Why are there two Fundamental Theorems of Calculus?

I don't know if this is an appropriate question for this site. If not, I apologize.

A colleague of mine maintains that the Second Fundamental Theorem of Calculus shouldn't be taught as such (i.e. that it is "fundamental") but rather be thought of, and referred to as The Evaluation Theorem or The Net Change Theorem.

My question isn't really about the "should" or "shouldn't" but rather "How did with end up with two FTC's?" What is the reasoning behind referring to both as Fundamental?

Again, if this is off-topic, I apologize and please close down the question!

• As a side note: Quite a few theorems in mathematics have weird names, e.g. the "fundamental theorem of algebra". At least from todays perspective, this is a terrible name. As a professor I know once said: "It's neither fundamental, nor is it about [abstract] algebra." (in German the 'abstract' is redundant). – Stefan Perko Feb 22 '17 at 11:14
• Tangential comment, but I think "Net change theorem" is a good name because it emphasizes the intuition that the total change $f(b) - f(a)$ is the sum of all the little changes $f'(x) \, dx$. – littleO Feb 22 '17 at 11:25

The Fundamental Theorem of Calculus, very loosely stated, is "differentiation is the inverse of integration".

Recall that, in general, to show two operations $S$ and $T$ are inverses, you must show that both $ST$ and $TS$ are identities. That's what the two parts are: loosely stated,

• The first part shows that differentiating an integral gives the original function
• The second part shows that integrating a derivative gives the original function
• (disclaimer: I do not know the details of the historical evolution of the name) – Hurkyl Feb 22 '17 at 10:50

The reason for the name "fundamental" is probably because it gives a very direct and non-obvious relation between the two central concepts of calculus namely integration and differentiation. While a version of integration was known from the time of ancient Greeks, no one thought of differentiation till Newton arrived on the scene. And because of the Fundamental Theorem of Calculus the process of integration was made considerably easier. Before FTC (time of ancient Greeks) the only way to integrate was to add lot of small terms. Newton changed that to subtraction of two terms via FTC.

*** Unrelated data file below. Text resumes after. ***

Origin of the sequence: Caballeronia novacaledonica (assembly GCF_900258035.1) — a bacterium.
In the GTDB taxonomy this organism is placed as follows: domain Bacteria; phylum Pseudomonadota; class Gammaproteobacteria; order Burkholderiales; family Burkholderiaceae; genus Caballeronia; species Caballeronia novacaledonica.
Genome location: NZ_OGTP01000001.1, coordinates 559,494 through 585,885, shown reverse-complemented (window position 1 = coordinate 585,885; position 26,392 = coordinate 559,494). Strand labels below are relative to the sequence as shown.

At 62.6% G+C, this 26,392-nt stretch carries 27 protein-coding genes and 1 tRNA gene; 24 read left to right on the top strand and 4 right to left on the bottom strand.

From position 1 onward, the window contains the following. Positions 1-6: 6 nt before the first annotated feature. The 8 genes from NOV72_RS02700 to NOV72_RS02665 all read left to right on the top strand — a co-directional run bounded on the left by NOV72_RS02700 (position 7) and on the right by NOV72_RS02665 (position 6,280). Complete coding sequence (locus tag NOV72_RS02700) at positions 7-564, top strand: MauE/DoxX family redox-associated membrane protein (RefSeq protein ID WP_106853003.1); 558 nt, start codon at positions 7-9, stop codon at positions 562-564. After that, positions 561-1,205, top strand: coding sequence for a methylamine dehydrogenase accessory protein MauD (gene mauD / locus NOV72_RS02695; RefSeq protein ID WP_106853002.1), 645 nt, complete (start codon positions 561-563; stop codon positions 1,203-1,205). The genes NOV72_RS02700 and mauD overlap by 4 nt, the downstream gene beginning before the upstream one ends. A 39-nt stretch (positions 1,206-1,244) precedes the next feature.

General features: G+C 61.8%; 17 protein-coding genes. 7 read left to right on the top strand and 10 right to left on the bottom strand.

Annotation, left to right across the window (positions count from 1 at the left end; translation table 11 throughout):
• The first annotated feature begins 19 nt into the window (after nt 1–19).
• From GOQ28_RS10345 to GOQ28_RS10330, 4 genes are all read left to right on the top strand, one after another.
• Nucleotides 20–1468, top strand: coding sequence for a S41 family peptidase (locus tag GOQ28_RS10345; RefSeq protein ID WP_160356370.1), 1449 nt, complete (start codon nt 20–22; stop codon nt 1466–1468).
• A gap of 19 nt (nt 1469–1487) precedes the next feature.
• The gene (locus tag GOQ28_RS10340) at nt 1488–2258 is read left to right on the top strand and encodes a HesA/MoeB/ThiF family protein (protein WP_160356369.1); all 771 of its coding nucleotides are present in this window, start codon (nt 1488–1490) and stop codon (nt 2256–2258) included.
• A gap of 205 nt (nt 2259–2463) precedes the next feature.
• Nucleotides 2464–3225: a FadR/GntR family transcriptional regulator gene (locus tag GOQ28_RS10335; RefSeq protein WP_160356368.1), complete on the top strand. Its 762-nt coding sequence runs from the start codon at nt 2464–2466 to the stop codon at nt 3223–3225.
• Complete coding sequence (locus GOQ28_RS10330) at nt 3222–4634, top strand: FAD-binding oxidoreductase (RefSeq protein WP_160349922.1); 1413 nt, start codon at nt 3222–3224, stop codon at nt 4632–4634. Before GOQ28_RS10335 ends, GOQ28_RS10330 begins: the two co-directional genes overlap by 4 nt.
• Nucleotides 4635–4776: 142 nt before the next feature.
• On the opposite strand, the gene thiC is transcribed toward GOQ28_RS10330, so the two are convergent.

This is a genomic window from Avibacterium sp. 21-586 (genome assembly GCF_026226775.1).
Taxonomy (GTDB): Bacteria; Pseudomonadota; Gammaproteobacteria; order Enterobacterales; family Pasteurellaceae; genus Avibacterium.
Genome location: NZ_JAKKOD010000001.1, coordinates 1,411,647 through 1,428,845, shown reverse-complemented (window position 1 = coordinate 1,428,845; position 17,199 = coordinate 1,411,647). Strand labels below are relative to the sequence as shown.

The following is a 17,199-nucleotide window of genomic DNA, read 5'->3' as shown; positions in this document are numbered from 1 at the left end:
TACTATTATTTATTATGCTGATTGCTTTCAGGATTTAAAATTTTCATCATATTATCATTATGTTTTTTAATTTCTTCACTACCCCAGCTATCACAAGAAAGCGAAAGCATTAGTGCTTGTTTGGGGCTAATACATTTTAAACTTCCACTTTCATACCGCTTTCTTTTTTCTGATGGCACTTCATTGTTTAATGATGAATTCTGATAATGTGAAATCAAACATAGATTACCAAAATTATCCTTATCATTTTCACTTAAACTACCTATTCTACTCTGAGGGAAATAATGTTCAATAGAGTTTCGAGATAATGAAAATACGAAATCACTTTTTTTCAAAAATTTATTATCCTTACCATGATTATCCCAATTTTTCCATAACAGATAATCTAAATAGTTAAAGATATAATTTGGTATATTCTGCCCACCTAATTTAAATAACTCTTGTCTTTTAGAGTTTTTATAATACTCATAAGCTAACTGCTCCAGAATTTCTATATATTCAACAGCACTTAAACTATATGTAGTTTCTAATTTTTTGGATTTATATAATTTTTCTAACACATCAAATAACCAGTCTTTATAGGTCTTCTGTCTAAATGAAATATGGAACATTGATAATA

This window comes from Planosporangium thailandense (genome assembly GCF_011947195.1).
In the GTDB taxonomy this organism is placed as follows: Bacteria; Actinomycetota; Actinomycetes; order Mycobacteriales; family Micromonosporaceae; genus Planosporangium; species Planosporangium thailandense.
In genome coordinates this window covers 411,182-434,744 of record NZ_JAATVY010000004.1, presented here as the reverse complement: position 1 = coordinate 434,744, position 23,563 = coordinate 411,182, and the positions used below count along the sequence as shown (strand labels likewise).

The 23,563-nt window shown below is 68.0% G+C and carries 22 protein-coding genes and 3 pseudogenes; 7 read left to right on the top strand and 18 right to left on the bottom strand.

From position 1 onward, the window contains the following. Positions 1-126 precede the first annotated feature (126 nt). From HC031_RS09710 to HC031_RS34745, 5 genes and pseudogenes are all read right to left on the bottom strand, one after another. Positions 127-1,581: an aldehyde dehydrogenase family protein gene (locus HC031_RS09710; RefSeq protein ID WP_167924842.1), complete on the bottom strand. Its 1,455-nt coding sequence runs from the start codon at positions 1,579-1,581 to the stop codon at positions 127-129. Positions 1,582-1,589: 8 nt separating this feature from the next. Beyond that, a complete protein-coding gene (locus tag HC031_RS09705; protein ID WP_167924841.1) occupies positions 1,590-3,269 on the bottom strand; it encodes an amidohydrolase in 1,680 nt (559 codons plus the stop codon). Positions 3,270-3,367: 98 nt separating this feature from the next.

Note further that the two Fundamental Theorems of calculus are different from each other and we do need two of them. Only when functions involved are continuous we can combine two theorems into one. See this answer for more details.

• Both tangent-finding and area-finding methods were known to the ancient Greeks, and algebraic methods for both were known, in special cases and special cases only, before Newton (see Fermat's method of adequality, for example). I don't think you can really justify claiming that integration predates Newton, but differentiation does not. – Chappers Feb 22 '17 at 12:07
• @Chappers: I don't think people viewed tangents in terms of difference quotient, but instead tangents were handled by their geometric properties. At least that's what I gather from works of Apollonius on conics. Areas on the other hand were always handled by thinking as sum of a lot of small areas. Thus the summation aspect of integration was known, but non thought of differences, rate of change etc which is the central aspect of differentiation. – Paramanand Singh Feb 22 '17 at 12:24
• "Areas on the other hand were always handled by thinking as sum of a lot of small areas." Not by Archimedes, e.g., if you look at what he's actually doing: he doesn't sum areas to find the area of a region at all. The heuristic weighs slices of the area, and shows that a certain property holds for all such slices (and hence the whole area), whereby we obtain the value of $A$. Actual proof is done by approximating area with inscribed and circumscribed polygons, yes, but no limit is taken: instead, it is shown that if the area is $B\neq A$, one finds a polygon that has area between $A$ and $B$. – Chappers Feb 22 '17 at 12:46